Utility Week

UTILITY Week 15th July 2016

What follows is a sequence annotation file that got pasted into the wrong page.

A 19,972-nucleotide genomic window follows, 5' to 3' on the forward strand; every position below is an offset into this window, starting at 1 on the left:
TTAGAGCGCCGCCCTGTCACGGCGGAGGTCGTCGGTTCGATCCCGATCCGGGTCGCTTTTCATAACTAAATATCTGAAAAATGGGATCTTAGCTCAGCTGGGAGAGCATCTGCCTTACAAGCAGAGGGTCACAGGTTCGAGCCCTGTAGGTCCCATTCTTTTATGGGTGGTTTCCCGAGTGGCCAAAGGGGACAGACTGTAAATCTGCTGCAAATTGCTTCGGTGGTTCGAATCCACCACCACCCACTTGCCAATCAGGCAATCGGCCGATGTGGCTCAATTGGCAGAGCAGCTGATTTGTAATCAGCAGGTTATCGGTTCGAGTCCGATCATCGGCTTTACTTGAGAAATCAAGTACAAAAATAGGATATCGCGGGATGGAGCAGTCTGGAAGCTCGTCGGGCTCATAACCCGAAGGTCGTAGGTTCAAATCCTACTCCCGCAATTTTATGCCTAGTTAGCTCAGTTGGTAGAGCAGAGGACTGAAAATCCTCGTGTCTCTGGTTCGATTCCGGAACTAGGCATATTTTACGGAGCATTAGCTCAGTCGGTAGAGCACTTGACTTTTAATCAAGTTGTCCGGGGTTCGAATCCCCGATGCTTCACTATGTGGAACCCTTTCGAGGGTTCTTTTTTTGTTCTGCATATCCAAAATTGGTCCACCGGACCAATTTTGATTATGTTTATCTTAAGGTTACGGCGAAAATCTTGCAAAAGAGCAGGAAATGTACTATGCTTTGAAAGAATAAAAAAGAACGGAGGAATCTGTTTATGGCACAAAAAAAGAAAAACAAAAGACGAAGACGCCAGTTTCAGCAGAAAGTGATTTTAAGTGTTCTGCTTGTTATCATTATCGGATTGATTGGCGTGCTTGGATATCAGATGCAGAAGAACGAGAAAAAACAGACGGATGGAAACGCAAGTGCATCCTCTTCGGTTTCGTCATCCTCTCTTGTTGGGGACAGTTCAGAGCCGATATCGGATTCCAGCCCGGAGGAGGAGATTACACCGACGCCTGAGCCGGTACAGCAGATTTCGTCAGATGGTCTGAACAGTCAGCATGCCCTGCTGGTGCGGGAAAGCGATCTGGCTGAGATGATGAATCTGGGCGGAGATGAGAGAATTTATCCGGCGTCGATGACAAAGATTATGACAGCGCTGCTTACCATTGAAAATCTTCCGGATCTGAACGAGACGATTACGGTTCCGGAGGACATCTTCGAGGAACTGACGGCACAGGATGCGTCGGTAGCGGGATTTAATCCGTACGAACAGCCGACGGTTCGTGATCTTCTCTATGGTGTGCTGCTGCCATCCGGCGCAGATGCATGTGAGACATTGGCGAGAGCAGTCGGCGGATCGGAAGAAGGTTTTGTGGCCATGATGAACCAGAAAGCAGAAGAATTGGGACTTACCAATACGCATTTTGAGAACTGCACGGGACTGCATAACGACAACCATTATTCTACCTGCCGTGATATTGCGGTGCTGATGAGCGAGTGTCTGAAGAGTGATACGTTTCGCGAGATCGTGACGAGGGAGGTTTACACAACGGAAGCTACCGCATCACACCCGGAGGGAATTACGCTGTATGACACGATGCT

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Operations & Assets 24 | 15TH - 21ST JULY 2016 | UTILITY WEEK Market view How to get the public on side Clear and accessible communication is key to securing support among local residents and businesses for potentially contentious projects such as offshore windfarms, says Hannah Rooke. I n May it was announced that the world's largest floating windfarm is to be built off the Scottish coast. As these projects get bigger, wider and generate more energy than ever before, it's a growing challenge for energy firms to communicate the benefits of the schemes to the general public. Though harnessing wind is, in many ways, more environmentally friendly than other sources of energy, there is usually a ra of public concerns to be aware of. However, if energy firms can acknowledge and address these worries appropriately, it is possible to soen potentially negative public perception and ensure projects progress smoothly. Getting local residents on side with a new wind energy scheme can be more than just a bump in the road. As projects reach record- breaking levels in size, they are seen to have a more visible and invasive impact on our skyline, shores and countryside. The first step in communicating effec- tively with the public is to anticipate what any initial concerns might be. If, for exam- ple, an offshore windfarm is in close prox- imity to an affluent area with no similar schemes in the vicinity, it is crucial for part- ners involved in the project to educate resi- dents and businesses as to the real impact, disruption and benefits the scheme will bring to the area. The energy company or utilities provider needs to develop a robust, clear and acces- sible communications strategy in the earli- est stage of a project's life span, so that the messaging and brand voice can be consistent throughout. For any project, energy companies need to instil a strong sense of trust. Rather than glossing over any concerns, it's advisable to be honest and open about the realities of a project. Aer all, if concerns about the ulti- mate legacy of the windfarm are assuaged, but the reality of the disruption while the scheme is being built is not communicated, that can lead local people to feel angry, betrayed and negative towards the venture. It is also important to communicate what impact the construction of a scheme will have on the mainland, where energy is required to be transported through hundreds of metres of cabling. This is a huge logisti- cal challenge, requiring the installation of underground cables that might need foot- paths to be temporarily rerouted. Developers then need to communicate the reality that the turbines are, of course, only one element of any large-scale wind- farm project. By being transparent about the staggered installation schedule, any arrival of HGVs during construction would not be a surprise to local people and their businesses, and public feeling towards a scheme is more likely to remain positive. Other concerns might stem from local rumour, perhaps relating to fears that the vis- ibility of the scheme from shore will devalue properties, or worries about not understand- ing the complex planning process and deci- sions being made over their heads. In previous work alongside UK offshore windfarms, Michon produced a series of subtly promotional illustrations to reassure local businesses and residents. The images sensitively addressed frequently voiced con- cerns, demonstrating empathy to an emotive subject, understanding and appreciation for what might have been a 'not in my back yard' attitude to contend with. It is advisable to keep communications simple. Any messaging needs to be concise and easy for the general public to under- stand, but without being patronising or 'dumbed down'. Aer all, the general public is oen not familiar with industry jargon and technical terminology, and any communica- tion that cannot be digested may lead to fur- ther irritation. Of course, the positive effects of any scheme should also be highlighted. For example, if the scheme is huge, it's a case of communicating how much investment is put into an area, how much electricity is gener- ated and how many jobs would be created. Ultimately, getting the public on side with a potentially contentious scheme requires foresight, communications expertise and objectivity to imagine what it is like in a local resident's shoes. Through carefully thought- out, on-brand, empathetic messaging (in person, digitally or in print) and a focus on consistency and regularity to keep commu- nications open and accessible from start to finish, any energy project has the potential to be granted a local seal of approval. As long as there is a commitment to inform, reassure and encourage positive atti- tudes towards renewables projects, it's not impossible to persuade the public that devel- opments such as windfarms would have a positive impact on the local area, the UK economy and the wider environment. Hannah Rooke, senior account marketing manager, Michon SUPPORT FOR RENEWABLES IN PROVIDING ELECTRICITY, FUEL AND HEAT Strongly support Support Neither support nor oppose Oppose Strongly oppose Don't know All support All oppose 35% 46% 14% 3% 2% 1% 81% 4% Source: Decc Public Attitudes Tracking Survey – Wave 17

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